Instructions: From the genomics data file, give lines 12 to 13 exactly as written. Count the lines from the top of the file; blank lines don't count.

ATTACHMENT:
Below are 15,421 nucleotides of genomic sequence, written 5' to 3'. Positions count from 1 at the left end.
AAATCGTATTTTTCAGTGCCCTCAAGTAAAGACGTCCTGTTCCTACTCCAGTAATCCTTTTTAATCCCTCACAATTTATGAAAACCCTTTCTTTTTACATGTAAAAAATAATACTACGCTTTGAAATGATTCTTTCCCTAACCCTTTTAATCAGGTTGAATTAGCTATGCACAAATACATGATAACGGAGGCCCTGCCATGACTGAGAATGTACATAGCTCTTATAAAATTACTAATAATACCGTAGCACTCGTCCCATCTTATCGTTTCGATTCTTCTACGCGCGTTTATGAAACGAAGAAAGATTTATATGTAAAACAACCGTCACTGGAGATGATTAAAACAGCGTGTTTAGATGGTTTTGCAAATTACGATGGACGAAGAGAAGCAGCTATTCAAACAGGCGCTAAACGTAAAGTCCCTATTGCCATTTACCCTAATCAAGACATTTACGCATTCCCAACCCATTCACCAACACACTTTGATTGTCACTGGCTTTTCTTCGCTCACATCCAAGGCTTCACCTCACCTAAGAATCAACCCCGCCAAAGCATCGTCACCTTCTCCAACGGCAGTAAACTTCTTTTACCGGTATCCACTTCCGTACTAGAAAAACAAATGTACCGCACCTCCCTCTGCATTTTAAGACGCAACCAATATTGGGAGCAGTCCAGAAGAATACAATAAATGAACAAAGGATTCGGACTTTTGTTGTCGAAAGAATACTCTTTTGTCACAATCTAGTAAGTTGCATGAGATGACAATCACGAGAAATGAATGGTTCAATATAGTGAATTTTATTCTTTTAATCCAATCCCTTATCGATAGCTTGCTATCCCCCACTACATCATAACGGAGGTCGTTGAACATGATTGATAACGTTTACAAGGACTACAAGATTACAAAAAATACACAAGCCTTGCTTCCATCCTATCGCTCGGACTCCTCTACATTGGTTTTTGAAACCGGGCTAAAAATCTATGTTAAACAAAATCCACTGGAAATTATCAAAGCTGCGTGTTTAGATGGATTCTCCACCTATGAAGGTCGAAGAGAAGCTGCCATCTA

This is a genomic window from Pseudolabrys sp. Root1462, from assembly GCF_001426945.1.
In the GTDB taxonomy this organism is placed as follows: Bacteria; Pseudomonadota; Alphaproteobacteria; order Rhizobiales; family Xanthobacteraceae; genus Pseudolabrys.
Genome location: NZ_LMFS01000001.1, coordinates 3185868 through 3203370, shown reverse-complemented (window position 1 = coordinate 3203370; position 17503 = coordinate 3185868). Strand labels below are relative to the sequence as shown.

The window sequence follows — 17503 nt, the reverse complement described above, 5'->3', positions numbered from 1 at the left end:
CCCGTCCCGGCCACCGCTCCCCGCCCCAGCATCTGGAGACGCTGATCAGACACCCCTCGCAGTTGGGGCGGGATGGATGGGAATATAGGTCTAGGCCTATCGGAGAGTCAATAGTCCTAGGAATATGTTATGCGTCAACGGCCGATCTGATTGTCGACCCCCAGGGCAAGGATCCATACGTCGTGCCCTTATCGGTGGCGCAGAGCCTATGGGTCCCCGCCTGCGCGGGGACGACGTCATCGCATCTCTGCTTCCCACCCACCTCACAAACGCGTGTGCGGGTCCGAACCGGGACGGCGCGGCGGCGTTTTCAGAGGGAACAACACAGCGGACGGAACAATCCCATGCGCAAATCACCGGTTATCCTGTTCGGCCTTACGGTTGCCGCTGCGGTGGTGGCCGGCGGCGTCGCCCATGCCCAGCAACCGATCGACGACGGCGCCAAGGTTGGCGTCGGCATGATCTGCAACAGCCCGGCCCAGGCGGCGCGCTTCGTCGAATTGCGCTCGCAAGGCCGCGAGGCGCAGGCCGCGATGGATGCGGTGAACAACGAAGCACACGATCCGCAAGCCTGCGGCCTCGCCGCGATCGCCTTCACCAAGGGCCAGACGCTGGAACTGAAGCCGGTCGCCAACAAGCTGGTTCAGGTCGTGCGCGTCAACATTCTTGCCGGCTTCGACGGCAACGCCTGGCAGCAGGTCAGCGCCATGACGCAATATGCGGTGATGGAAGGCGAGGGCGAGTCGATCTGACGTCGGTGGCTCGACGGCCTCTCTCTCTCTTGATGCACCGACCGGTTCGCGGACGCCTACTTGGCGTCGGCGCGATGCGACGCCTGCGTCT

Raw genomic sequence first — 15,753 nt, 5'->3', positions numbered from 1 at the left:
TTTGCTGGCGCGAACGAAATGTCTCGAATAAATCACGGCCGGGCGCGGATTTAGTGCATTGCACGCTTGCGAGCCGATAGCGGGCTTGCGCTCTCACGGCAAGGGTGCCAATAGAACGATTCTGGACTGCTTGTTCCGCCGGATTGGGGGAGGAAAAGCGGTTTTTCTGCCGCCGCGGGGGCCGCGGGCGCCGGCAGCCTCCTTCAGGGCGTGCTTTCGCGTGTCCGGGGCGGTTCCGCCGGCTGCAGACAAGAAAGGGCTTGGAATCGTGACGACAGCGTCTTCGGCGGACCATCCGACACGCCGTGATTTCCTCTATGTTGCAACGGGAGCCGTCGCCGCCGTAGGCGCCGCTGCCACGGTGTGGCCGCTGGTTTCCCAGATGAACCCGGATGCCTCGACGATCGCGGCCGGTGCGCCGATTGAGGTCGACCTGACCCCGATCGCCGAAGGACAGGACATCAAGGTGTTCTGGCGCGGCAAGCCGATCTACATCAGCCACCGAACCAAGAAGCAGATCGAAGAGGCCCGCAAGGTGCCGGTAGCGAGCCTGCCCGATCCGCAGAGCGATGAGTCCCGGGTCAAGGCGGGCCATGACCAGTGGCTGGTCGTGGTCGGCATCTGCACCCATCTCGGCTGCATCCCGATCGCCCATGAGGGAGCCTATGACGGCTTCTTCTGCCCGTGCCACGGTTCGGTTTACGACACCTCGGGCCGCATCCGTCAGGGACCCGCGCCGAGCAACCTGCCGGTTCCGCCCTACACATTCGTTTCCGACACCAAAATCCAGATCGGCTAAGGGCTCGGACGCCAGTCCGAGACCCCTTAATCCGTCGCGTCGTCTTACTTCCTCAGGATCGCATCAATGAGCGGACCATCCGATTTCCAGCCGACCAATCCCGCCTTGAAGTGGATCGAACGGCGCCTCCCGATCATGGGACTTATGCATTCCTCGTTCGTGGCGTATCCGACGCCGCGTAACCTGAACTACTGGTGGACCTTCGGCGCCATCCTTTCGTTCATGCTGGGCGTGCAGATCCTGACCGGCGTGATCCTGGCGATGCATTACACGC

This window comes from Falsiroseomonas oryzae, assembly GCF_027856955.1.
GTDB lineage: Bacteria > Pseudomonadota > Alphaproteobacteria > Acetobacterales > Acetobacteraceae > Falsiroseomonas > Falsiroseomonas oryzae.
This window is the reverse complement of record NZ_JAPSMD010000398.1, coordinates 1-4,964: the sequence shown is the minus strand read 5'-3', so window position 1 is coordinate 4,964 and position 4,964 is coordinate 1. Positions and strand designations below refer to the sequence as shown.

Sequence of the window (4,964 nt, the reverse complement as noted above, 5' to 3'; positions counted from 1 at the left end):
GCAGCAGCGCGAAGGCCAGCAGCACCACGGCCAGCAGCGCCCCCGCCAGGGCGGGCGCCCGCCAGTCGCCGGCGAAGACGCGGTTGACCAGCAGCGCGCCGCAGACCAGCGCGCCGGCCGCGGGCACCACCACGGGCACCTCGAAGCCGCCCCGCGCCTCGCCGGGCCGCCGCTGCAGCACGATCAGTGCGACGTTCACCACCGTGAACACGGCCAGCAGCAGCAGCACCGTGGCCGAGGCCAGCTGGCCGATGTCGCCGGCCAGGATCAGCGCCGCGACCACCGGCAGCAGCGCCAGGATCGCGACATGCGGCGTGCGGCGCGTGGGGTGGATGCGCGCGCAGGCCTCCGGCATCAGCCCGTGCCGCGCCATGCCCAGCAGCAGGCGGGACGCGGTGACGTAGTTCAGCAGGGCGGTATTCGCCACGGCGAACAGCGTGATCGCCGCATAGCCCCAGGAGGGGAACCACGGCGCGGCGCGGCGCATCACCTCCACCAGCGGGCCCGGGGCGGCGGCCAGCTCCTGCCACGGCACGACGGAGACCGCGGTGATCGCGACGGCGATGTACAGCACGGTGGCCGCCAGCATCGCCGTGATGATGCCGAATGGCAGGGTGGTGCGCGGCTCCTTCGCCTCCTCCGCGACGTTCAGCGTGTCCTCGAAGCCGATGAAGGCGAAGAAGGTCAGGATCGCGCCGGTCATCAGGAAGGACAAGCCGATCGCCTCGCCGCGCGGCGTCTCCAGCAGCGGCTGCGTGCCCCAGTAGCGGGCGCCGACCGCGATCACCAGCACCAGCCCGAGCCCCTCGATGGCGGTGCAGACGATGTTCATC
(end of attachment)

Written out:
This window is the reverse complement of record NZ_JAPSMD010000398.1, coordinates 1-4,964: the sequence shown is the minus strand read 5'-3', so window position 1 is coordinate 4,964 and position 4,964 is coordinate 1. Positions and strand designations below refer to the sequence as shown.

Sequence of the window (4,964 nt, the reverse complement as noted above, 5' to 3'; positions counted from 1 at the left end):